Page:Folk-lore - A Quarterly Review. Volume 22, 1911.djvu/372

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336 Collectanea.

XVII. Religious Objects and their Legends.

Clare was once rich in religious objects, and some important ones have survived until our times, such as the Bell Shrine of St. Senan, the croziers of St. Blathmac of Rath and St. Tola of Dysert O'Dea, and the bells of Rath, Burren, and Kilshanny, — all, except the last, in the collection of the Royal Irish Academy in Dublin, besides the reputed bell of Iniscatha.^^ St. Colman MacDuach and St. Lachtin were also closely connected with the county, and the crozier of the first and shrine of the arm of the second are preserved in the Irish collection. We read in early records how the Norse, in their destruction of the monastery of Iniscaltra in 922, " drowned its relics and shrines " in Lough Derg. The early Life of St. Senan tells how his bell descended ringing from heaven, and the place where this is reputed to have happened is still shown at Cross, between Kildimo and Farighy. The richly- enshrined crozier of St. Flannan of Killaloe (c. 680), and the bell brought from Rome by St. MacCreehy (c. 620), were extant when their Lives were written in the middle of the twelfth century. Early in the seventh century " the relics of Columb, son of Crim- thann, were brought in a wain" to Caimin of Iniscaltra.^^ There were a number of relics and a bell " gold-enshrined " at TuUa in 1318.^^ Recent legend tells of the bells of the round towers of Dromchff and Kilnaboy being hidden in the pool of Poulaclug and the marsh below the latter monastery, and of a silver bell of Kilmoon or Killeany, in the Burren, hidden in the stream named from it Owennaclugga. A brass bell found in the round tower of Dysert was sold in Limerick about 1837. The Black Bell of the MacNamaras was probably one of the relics at TuUa, and may be the one attributed to St. Mochulla in 1141. The " Black Book " of that saint was probably a register, and existed down to 1627, when it was used (and disappeared) in a lawsuit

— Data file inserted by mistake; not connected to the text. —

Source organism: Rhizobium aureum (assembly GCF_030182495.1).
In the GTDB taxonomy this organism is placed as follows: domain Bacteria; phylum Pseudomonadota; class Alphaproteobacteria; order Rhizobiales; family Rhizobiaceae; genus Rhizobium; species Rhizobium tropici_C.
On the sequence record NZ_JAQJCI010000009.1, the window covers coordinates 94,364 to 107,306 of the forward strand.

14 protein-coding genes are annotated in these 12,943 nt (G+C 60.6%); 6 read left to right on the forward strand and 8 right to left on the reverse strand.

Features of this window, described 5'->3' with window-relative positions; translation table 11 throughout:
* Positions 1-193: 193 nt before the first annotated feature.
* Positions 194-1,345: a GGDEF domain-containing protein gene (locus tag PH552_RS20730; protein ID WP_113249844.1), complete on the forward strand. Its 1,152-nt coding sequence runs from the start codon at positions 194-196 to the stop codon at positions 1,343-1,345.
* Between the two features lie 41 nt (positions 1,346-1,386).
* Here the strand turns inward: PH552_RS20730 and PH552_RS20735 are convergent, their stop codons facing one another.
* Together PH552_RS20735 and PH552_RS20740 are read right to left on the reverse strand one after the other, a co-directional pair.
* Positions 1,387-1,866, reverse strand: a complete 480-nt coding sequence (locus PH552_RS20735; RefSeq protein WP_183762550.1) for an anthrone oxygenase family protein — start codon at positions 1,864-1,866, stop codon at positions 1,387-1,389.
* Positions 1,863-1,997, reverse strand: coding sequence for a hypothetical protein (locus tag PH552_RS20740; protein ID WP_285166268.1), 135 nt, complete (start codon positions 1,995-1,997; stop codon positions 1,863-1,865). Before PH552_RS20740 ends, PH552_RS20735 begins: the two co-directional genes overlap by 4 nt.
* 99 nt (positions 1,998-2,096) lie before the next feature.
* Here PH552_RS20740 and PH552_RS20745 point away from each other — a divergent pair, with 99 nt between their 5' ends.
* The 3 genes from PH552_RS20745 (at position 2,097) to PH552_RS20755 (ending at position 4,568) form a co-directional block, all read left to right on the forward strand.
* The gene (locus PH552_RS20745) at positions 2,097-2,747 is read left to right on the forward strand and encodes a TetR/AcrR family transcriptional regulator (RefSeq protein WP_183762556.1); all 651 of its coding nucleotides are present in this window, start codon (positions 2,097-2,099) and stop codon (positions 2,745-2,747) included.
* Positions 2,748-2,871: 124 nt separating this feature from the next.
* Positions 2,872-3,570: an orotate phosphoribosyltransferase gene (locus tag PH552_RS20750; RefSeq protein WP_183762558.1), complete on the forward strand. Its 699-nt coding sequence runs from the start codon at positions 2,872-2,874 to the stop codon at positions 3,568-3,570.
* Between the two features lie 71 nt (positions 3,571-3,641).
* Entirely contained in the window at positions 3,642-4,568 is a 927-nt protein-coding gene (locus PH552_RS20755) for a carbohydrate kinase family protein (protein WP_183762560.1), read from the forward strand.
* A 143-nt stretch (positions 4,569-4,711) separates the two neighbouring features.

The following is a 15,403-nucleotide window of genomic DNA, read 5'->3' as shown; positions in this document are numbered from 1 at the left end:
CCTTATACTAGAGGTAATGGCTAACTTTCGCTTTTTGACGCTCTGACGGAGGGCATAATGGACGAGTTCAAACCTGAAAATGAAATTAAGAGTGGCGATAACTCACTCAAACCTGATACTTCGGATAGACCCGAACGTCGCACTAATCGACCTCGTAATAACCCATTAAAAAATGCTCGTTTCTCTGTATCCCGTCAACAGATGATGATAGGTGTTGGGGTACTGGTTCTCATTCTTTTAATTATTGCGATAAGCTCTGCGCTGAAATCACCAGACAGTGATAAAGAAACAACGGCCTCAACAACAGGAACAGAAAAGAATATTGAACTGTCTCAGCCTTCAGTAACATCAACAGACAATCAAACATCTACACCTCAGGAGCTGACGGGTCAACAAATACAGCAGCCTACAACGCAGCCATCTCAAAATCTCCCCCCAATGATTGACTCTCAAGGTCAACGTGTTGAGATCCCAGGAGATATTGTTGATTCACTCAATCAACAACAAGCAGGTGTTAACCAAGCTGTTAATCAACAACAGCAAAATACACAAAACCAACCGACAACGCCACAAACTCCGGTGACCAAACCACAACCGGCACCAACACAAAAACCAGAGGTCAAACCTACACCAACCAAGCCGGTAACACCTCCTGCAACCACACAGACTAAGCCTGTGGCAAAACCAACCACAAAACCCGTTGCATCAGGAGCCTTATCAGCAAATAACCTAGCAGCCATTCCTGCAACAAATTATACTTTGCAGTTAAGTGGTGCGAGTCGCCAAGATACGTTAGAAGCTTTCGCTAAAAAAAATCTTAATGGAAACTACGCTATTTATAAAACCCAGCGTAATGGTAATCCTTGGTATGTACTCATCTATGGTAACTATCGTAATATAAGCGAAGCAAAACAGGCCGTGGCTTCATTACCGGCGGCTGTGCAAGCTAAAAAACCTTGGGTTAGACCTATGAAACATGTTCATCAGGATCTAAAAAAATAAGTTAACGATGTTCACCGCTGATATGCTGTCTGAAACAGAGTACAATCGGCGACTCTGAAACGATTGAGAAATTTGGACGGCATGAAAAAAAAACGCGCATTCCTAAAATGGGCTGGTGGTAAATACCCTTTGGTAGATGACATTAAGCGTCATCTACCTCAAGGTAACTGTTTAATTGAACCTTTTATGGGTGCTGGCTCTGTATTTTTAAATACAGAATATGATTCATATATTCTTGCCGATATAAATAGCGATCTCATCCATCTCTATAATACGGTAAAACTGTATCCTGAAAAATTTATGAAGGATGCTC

"It was exhibited in Dublin in 1853 by a Mr. John Cooke, and sold to the British Museum. There is no local tradition attached to it.

^■"^ Transactions of the Royal Irish Academy, "Calendar of Oengus," (early ninth century, ed. Whitley Stokes), under Dec. 13, p. 182; also published by Henry Bradshaw Society.

^^ Cathreim Thoirdhealbhaigh: — " TuUach nan espoc sanctified by bell and precious mass, by relic, gold-enshrined, by rare piety and notable miracles."'